Nick Linford

Nick Linford

Nick is ADI's director and apprenticeship expert

About Nick

Finally, dfE forced to reveal returning £2bn

Apprenticeship and skills ministers, and there have been four since the apprenticeship levy was introduced in 2017, have all had one thing in common. Until today, they’ve all successfully dodged revealing how much of the budget has been returned to the Treasury. Over £2bn in four years.

In fact, there have been at least five attempts by MPs to use a Parliamentary written question to get an answer from ministers:

> Catherine West MP asked ministers in Feb 2020. Read the non-response here.
> Toby Perkins MP asked ministers in May 2021. Read the non-response here.
> Kate Green MP asked ministers  in July 2021. Read the non-response here.
> Emma Hardy MP asked ministers in October 2021. Read the non-response here.
> And the most astonishing one, Richard Holden (Conservative MP and former SpAD to the education secretary) asked on the 22 September and had to wait until yesterday to get a non-response. See here

The apprenticeship underspend has clearly been a source of considerable sector and political interest. But in the absence of an answer, many have floundered around, misunderstanding how the apprenticeship system works. In July 2022, it was incorrectly claimed, and picked up by some media, that “more than £3.3 billion has returned to the Treasury in the last three years”.  This is not true. When an employer fails to use their own levy pot, it does not automatically go back to the Treasury. Since 2017 the Treasury has allocated an annual apprenticeship budget to the DfE, which is also used to fund apprenticeships at small employers and incentive payments, amongst other things.

But what happens if, by the end of a financial year, the DfE has not spend all of the apprenticeship budget allocated by the Treasury? Because the apprenticeship funding is ring-fenced, the DfE cannot spend it on alternative provision so it must go back to the Treasury.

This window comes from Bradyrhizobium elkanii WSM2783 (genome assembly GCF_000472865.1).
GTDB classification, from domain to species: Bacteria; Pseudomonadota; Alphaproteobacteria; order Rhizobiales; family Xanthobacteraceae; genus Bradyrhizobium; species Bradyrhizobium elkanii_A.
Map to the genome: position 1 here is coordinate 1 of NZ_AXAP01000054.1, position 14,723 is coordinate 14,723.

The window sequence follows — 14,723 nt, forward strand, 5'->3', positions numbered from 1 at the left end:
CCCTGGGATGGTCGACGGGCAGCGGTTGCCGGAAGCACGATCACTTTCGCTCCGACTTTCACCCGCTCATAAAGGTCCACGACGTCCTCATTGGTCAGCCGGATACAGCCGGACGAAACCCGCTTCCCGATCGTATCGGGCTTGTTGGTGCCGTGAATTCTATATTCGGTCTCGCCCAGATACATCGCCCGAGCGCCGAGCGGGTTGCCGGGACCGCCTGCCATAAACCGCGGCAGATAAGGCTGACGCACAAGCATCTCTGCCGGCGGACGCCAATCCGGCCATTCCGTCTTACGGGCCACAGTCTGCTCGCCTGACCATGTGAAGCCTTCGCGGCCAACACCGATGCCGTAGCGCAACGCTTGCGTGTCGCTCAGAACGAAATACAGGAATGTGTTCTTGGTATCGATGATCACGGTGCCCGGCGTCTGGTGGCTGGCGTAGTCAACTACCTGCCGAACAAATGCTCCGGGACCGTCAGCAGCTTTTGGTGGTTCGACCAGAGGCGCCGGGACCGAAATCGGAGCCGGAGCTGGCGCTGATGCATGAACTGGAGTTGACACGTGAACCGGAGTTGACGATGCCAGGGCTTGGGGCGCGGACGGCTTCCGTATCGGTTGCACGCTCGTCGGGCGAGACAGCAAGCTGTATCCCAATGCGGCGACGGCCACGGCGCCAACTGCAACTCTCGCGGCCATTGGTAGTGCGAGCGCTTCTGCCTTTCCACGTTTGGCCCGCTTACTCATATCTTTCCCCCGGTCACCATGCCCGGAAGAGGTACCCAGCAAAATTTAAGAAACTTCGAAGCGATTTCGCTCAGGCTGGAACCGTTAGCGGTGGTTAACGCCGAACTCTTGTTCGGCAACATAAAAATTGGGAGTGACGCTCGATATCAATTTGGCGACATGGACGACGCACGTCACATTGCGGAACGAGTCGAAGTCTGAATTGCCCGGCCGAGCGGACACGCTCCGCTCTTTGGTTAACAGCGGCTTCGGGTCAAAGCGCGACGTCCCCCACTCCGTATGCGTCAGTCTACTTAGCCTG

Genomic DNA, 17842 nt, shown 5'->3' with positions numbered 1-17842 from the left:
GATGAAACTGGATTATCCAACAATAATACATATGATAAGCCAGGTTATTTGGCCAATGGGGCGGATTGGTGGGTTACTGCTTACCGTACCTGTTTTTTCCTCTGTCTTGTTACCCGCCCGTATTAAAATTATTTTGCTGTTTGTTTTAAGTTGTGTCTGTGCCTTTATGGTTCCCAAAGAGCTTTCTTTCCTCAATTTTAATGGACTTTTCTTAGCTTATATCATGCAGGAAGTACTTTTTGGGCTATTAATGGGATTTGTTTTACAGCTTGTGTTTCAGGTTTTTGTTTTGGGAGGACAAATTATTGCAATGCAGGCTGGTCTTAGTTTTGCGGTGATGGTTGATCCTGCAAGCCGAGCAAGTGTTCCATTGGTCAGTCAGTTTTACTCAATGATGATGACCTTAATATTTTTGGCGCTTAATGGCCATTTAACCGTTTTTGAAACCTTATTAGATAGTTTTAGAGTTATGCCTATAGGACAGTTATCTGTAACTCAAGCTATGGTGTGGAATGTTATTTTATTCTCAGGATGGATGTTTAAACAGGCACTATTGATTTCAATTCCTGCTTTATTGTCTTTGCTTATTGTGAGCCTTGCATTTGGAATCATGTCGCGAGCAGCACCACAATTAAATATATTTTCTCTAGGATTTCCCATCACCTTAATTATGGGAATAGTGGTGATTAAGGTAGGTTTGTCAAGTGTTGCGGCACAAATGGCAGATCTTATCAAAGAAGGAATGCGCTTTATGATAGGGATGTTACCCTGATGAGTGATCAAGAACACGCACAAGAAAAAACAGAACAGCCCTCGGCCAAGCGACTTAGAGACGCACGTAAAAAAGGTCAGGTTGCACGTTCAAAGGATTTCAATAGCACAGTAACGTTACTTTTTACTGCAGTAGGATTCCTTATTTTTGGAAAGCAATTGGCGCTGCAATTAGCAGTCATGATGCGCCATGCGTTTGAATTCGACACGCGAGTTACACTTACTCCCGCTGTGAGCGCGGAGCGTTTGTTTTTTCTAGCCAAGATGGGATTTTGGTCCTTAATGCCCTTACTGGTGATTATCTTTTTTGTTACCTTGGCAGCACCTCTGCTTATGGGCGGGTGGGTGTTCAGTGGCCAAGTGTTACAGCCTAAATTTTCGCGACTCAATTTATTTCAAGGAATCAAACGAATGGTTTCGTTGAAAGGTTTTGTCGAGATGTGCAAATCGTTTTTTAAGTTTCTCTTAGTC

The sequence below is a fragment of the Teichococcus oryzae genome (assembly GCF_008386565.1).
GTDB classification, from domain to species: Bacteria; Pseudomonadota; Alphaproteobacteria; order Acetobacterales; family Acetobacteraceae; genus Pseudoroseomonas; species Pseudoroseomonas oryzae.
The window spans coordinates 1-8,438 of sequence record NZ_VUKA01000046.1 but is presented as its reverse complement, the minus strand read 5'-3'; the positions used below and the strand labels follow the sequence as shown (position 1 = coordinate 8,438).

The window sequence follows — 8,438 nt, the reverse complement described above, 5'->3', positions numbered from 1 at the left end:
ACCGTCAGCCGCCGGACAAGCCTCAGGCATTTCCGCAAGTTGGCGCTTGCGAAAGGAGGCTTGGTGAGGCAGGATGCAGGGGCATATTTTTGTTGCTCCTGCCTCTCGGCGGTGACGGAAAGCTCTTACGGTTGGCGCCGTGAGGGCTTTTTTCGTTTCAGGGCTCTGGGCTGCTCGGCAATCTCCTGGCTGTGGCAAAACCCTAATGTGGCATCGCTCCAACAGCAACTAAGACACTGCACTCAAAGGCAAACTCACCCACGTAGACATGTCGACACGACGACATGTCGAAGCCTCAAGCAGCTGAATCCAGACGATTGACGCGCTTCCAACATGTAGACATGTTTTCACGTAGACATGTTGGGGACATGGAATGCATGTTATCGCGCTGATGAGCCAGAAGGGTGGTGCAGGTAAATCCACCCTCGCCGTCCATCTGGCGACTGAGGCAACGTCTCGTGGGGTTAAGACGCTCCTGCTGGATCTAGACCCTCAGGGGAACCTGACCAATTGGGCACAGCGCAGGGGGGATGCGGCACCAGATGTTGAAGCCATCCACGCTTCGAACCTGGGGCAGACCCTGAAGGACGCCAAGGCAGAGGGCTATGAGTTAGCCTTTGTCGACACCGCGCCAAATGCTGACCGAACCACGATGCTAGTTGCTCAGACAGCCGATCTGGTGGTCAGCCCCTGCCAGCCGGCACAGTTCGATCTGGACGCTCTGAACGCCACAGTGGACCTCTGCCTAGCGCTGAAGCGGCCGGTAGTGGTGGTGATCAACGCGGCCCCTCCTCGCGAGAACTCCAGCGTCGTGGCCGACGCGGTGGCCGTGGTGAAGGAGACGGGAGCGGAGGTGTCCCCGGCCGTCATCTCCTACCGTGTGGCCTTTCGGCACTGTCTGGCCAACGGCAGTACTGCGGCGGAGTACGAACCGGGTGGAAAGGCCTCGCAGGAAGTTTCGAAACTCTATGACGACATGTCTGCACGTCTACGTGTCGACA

So, the first Freedom of Information Request I submitted in my capacity as director of ADI, was to attempt to finally get an answer. To set the record straight. To try and avoid further misinformation and misunderstanding.

As described on the FoI section of this website (here), I submitted an FoI on 31 August, and waited. Once the 20 working days had passed, I tracked down a senior FoI manager at the DfE and emailed them. Again and again.

Today, after involving another senior director at the DfE, I got the answer to my information request. 

So, now we know, that for the financial year 2020-21 £604 million out of a DfE budget of £2,467 million (24%) was returned to the Treasury. And, thanks to an FE Week FoI request also received today which included budget and spend data for 17-18 and 18-19, we know that for the four years since 2017, just over £2bn (23%) has been returned to the Treasury (see table below).

However, the DfE has refused to reveal figures for the last financial year (21-22), citing Section 23 of the Act. They claim these figures can be withheld on the basis they DfE and ESFA accounts have not yet been published. I’ve requested an internal review of this decision, given they’ve never before included this information in any set of published accounts.

The first of many transparency wins for ADI!